For those who are not a great fan of ramen's thick noodles, Tori Paitan ramen by RYUS NOODLE Bar might suits your tastebuds more. It consists of averagely thin straight noodle combined with delicious seafood-flavored thick soup. Rather than using chashu, it use slices of chicken fillet and mushroom as a topping. It have a really mild taste, and you can taste an incredible experience of changing flavor thanks to the home made smoked maple butter topping on it. It is a Canadian-style ramen that is impossible to find in Japan, but you can taste it if you go to Shin-Yokohama Ramen Museum.

Shina Soba-ya

Shina Soba-ya

Another option for those who would rather to have a bowl of ramen with thinner noodles. Popularly known as The Ramen Demon, Shina Soba-ya serve one of the best soba (noodles made of wheat flour) noodles in Japan. It is a simple dish with simple seasonings that give a very delicate taste to your tastebuds. Served with bamboo shoots, chicken fillet, and a piece of nori, Shina Soba-ya is a perfect place to go if you love to have a lighter meal.

 Nidai-me Genkotsu-ya

Nidai-me Genkotsu-ya

Genkotsu-ya ramen shop is popular for its golden-colored ramen soup combined with toppings consist of chashu, simmered egg, bamboo shoots, and a piece of nori. It gives a perfect taste of a ramen that is not too heavy, it is great to introduce newbies to the greatness of ramen. The ramen shop is also known to serve delicious jumbo gyozas that is worth to try.

Shin-Yokohama Ramen Museum Tips and Tricks

How to Get Tickets?

To enter Shin-Yokohama Ramen Museum, you'll have to pay JPY 310 or $2.73 USD. You'll have to pay separately for each ramen dishes you buy. Tickets for each ramen meals can be bought from the vending machine located in front of each store.

How To Get Around?

The only way to go around Shin-Yokohama Ramen Museum is by walking. You don't need to worry of getting exhausted since the attraction itself isn't that extensive.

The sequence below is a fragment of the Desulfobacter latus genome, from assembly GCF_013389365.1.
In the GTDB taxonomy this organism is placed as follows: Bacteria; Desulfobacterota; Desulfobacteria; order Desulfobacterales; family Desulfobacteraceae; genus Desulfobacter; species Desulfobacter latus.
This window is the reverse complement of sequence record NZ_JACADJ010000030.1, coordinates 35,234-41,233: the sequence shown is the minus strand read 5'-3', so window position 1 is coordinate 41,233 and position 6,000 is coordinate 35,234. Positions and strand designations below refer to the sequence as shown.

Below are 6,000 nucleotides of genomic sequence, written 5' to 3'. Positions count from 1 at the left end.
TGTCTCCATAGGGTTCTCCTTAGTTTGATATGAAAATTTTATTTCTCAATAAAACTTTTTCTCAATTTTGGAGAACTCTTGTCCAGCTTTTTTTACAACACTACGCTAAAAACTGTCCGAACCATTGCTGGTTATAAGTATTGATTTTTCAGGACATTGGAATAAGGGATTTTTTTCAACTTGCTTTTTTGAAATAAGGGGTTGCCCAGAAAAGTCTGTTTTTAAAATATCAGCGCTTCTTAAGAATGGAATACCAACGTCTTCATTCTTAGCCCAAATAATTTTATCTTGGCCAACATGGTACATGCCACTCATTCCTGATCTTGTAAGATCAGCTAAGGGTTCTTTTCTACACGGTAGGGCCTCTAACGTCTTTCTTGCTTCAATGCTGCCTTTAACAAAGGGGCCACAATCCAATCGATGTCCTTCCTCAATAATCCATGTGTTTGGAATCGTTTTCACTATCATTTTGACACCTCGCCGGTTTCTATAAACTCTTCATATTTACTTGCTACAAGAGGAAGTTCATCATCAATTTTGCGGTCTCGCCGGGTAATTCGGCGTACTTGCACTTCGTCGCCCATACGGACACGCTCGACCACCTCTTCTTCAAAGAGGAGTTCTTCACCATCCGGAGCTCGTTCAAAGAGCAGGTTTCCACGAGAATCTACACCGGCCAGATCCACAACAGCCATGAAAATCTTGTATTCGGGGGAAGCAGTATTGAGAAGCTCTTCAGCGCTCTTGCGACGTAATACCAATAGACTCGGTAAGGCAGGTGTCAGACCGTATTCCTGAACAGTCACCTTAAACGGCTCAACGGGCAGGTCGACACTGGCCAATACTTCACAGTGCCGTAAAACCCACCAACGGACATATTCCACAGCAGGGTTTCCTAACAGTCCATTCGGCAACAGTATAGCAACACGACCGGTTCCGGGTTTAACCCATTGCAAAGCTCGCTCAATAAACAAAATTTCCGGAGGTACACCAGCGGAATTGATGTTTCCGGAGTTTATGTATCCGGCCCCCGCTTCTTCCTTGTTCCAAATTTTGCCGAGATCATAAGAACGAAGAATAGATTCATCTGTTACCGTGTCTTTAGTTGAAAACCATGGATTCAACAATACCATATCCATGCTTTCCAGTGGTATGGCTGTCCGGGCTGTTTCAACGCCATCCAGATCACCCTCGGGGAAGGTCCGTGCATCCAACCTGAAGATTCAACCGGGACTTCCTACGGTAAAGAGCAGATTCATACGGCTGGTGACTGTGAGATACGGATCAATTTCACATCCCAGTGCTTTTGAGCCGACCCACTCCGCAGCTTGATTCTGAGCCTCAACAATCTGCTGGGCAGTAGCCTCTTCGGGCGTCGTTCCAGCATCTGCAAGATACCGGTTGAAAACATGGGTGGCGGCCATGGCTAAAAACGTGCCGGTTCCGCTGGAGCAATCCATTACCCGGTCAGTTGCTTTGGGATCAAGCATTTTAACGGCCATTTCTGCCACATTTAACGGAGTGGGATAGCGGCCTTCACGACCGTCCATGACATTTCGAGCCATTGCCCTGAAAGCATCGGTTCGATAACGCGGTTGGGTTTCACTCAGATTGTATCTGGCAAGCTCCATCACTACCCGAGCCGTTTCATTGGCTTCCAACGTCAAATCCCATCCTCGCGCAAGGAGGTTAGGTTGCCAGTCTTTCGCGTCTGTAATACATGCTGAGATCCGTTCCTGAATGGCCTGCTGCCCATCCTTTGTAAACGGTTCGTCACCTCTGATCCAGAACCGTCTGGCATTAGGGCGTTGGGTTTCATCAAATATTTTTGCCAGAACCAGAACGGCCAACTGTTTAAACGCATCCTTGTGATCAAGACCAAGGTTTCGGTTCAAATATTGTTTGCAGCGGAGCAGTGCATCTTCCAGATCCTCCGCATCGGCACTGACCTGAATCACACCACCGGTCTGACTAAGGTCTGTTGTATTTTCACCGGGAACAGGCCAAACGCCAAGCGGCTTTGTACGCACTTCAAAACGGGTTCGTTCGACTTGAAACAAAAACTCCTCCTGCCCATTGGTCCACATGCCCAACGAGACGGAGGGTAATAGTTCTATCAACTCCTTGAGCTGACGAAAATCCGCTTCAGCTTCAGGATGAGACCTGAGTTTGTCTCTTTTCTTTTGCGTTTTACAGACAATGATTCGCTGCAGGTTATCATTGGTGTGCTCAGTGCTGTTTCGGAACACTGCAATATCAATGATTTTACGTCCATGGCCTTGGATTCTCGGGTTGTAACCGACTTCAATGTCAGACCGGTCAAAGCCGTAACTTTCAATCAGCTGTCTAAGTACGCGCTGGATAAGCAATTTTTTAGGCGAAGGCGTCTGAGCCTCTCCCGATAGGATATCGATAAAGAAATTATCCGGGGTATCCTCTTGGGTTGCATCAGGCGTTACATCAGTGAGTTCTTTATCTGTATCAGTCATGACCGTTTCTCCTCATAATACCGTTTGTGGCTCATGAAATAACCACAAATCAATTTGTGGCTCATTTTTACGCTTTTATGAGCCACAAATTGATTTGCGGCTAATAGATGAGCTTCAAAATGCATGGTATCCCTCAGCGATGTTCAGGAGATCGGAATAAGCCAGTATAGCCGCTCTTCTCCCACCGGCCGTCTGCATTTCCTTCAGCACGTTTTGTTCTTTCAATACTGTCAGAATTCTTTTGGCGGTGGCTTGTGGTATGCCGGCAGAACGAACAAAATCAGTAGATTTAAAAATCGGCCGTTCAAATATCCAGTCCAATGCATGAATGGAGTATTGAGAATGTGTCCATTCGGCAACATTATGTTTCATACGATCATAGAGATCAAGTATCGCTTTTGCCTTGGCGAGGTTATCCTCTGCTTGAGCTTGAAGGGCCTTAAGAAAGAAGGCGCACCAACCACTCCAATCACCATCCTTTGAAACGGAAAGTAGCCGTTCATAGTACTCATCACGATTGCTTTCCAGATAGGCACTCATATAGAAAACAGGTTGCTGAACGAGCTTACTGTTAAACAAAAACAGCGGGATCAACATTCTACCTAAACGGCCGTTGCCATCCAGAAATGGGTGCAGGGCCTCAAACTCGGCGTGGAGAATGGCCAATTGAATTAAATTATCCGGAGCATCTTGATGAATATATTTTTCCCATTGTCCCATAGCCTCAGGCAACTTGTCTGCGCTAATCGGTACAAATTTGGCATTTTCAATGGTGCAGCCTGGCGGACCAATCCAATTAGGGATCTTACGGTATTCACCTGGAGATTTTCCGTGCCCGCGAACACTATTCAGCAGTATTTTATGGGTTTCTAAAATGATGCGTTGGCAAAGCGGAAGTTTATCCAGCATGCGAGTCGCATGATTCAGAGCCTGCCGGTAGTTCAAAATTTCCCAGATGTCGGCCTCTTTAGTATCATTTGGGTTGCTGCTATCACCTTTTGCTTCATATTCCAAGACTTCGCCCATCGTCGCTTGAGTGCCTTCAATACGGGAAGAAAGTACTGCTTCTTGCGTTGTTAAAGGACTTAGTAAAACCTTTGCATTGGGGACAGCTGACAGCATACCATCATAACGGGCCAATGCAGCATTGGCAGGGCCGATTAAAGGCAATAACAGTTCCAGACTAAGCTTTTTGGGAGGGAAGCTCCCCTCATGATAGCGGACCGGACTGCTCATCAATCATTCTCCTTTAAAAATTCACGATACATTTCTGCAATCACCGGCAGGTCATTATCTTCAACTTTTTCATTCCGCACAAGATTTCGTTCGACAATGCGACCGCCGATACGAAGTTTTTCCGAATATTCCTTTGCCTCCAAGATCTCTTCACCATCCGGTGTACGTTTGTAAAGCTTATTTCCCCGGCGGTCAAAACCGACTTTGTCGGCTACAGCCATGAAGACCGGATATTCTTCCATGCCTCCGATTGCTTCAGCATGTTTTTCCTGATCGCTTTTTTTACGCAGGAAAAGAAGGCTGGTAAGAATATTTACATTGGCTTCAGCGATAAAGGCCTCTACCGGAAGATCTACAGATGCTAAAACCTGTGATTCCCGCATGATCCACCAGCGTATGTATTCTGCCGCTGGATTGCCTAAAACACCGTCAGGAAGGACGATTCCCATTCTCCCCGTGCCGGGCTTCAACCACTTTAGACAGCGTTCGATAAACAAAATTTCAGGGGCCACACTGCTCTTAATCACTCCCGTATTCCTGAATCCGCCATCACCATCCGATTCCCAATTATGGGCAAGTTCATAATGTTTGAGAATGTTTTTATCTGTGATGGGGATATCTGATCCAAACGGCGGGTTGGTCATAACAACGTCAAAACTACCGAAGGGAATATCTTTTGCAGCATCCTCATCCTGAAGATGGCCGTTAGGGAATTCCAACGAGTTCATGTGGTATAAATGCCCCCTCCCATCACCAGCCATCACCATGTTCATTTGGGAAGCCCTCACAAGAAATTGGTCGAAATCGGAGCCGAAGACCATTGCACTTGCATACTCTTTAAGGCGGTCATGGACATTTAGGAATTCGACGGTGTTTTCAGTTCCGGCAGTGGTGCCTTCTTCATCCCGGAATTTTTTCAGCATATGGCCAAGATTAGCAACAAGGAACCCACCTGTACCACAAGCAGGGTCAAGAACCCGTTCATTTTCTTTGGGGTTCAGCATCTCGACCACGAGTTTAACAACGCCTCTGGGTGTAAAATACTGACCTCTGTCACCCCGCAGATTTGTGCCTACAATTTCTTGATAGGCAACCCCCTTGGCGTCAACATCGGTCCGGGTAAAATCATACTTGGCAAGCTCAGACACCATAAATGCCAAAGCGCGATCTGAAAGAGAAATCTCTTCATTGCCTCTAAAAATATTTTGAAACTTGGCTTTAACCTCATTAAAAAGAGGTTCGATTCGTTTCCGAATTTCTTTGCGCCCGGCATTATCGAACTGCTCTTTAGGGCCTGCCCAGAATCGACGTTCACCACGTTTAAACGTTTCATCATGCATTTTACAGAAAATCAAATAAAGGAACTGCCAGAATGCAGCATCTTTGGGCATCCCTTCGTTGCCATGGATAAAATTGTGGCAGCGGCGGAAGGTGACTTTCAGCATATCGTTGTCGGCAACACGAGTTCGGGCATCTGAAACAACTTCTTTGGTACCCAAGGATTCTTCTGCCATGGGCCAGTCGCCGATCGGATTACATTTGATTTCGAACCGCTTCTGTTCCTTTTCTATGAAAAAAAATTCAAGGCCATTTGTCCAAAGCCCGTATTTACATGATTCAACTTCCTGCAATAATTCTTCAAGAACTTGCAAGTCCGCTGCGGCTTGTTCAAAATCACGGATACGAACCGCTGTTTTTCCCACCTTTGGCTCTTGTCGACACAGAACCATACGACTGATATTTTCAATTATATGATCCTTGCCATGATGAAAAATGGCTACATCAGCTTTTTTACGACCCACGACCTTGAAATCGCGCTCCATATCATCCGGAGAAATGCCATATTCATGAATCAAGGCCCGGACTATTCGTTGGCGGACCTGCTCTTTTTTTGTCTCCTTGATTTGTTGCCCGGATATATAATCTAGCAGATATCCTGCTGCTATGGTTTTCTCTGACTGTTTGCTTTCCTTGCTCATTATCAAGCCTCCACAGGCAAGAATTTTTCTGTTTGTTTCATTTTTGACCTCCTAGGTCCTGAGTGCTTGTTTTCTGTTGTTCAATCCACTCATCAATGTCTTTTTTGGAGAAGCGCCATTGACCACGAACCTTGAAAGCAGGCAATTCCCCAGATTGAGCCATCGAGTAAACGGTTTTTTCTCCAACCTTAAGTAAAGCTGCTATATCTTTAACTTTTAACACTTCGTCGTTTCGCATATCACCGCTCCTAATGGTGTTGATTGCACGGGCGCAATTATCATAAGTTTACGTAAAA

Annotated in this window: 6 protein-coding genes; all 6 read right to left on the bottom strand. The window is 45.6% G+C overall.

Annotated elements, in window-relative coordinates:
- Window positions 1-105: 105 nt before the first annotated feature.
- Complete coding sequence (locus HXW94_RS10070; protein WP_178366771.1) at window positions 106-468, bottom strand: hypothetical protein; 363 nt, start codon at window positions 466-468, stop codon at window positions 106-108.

What Should I Wear?


Shin-Yokohama Ramen Museum Facts

Best Time to Visit

Shin-Yokohama Ramen is ideal to be visited at any time of the year, especially since it is located inside a building. But you would want to avoid coming during lunch hours, the shops will be overly-crowded during those hours.

Currency

JPY

Will I Need a Guide?

No, all informations you need regarding Shin-Yokohama Ramen Museum can be easily found in this website.

How To Get There?

Shin-Yokohama Ramen can be reached by taking Metro services from nearby cities in Japan. From Tokyo, you can take JR Tokaido Line to Shinyokohama Subway station. Take Exit 8 from the subway station, and Shin-Yokohama Station is just few minutes away on foot. From Shinjuku, take JR Yamanote Line from Shibuya station to Kikuna Subway station. Switch to Tokyu Toyoku Line and alight at Shinyokohama Subway Station. Take Exit 8 from the station, and Shinyokohama Subway station is just few minutes away by walking.

Additional Info

Adults who visit ramen stores in Shin-Yokohama Ramen Museum is expected to order a bowl of ramen. However, there's a smaller version of the dish for people who would love to taste all ramen dishes in the location.